Significant uncertainty remains over Omicron – Professor

A large wave of infections is projected for January.

Catherine Wylie
Saturday 11 December 2021 18:41
People out Christmas shopping in Bristol city centre. Picture date: Saturday December 11, 2021.
People out Christmas shopping in Bristol city centre. Picture date: Saturday December 11, 2021.

There is still “significant uncertainty” about the impact of the Omicron variant, but the modelling will be refined as more data becomes available, an expert has said.

Scientists advising the Government have said tougher Covid restrictions may be needed to prevent Omicron causing anywhere between 25,000 to 75,000 deaths in England over the next five months.

As better data becomes available in coming weeks we can expect these models to be refined

Professor Paul Hunter

Experts from the London School of Hygiene & Tropical Medicine (LSHTM), who also sit on the Scientific Pandemic Influenza Group on Modelling (SPI-M) or the Scientific Advisory Group for Emergencies (Sage), used experimental data to look at how Omicron may transmit as the country heads into 2022, and predicted a large wave of infections in January.

A wave of infection is projected which could lead to a peak of more than 2,000 daily hospital admissions, with 175,000 hospital admissions and 24,700 deaths between December 1 this year and April 30 next year, even under the most optimistic scenario.

The most pessimistic scenario looked at by the modellers – high immune escape from vaccines and lower effectiveness of boosters – projects a wave of infection which is likely to lead to a peak in hospital admissions around twice as high as the peak seen in January 2021, if no additional control measures are taken.

This could cause 492,000 hospital admissions and 74,800 deaths, according to the study, which has not yet been peer-reviewed.

Professor Paul Hunter, professor in medicine, University of East Anglia, said any model “is only as good as its assumptions”, adding that one key assumption in this model is that severity of disease outcomes for omicron is the same as for Delta in unvaccinated people.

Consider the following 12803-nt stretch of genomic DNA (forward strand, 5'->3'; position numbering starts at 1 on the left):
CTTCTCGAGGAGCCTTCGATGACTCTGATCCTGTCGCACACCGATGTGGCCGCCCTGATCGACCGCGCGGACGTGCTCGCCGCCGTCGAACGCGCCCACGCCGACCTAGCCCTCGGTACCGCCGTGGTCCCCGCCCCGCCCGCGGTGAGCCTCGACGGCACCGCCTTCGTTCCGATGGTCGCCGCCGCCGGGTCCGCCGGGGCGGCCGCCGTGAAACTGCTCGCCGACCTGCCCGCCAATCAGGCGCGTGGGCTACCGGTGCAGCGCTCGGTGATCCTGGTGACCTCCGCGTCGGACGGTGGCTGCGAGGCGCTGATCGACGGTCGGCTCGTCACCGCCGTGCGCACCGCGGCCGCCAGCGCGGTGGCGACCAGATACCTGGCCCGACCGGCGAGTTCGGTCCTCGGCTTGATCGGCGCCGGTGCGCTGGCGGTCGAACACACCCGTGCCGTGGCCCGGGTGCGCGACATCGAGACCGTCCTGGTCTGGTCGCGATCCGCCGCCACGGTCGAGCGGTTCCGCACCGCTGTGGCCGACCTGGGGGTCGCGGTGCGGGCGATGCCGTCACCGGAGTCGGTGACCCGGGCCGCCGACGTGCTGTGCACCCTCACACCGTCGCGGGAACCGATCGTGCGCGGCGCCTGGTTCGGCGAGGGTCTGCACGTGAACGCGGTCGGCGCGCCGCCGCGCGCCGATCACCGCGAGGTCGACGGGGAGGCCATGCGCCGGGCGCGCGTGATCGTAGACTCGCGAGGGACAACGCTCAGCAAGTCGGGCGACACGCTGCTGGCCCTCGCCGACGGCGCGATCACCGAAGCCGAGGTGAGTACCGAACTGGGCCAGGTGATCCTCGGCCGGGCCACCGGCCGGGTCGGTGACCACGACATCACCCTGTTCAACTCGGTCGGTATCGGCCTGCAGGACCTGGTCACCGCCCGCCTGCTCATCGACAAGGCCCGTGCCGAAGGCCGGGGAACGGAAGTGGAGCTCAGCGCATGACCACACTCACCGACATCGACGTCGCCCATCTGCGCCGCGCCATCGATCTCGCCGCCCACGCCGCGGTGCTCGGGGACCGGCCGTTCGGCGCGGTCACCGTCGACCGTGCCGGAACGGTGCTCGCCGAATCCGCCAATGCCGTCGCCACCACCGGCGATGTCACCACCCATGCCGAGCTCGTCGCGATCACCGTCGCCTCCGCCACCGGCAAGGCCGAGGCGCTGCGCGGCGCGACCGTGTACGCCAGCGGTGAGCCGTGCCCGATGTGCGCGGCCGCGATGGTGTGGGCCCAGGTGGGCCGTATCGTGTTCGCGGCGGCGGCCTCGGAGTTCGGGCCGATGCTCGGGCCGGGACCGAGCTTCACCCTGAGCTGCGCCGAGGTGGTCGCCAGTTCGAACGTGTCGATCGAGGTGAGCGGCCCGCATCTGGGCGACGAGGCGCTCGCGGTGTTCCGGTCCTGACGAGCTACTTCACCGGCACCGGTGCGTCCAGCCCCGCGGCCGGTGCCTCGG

“Although we will not know for certain for a few weeks indications from South Africa do suggest that Omicron does cause less severe disease than Delta, though this is likely to be due to partial immunity.

“There is early as yet not peer reviewed data suggesting that although Omicron mutations are enough to escape antibody, T cell immunity would be less compromised.

“It is thought that T cell immunity is more important for reducing risk from severe disease than it is for reducing the milder nose and throat infections, consequently.

“Consequently there is still significant uncertainty over how much less severe Omicron would be in the UK context,” he said.

Prof Hunter added: “As better data becomes available in coming weeks we can expect these models to be refined.”

Later on Sky News, Prof Hunter was asked about the current situation being a guessing game for the Government due to experts still ascertaining information about Omicron so close to Christmas.

“Quite right. Yeah, absolutely. It is probably the most difficult decision we’ve had in the whole of this pandemic in terms of the uncertainty of the outcomes,” he said.

He said that while the group that has carried out the modelling is “one of the best” in the country, they are still working on assumptions that we do not know are too soft or too harsh.

“And until we get that data we won’t really know for certain,” he said.

Prof Hunter added: “There are significant uncertainties around a lot of the assumptions around these models at the moment, particularly how bad Omicron will be in relationship to Delta.”

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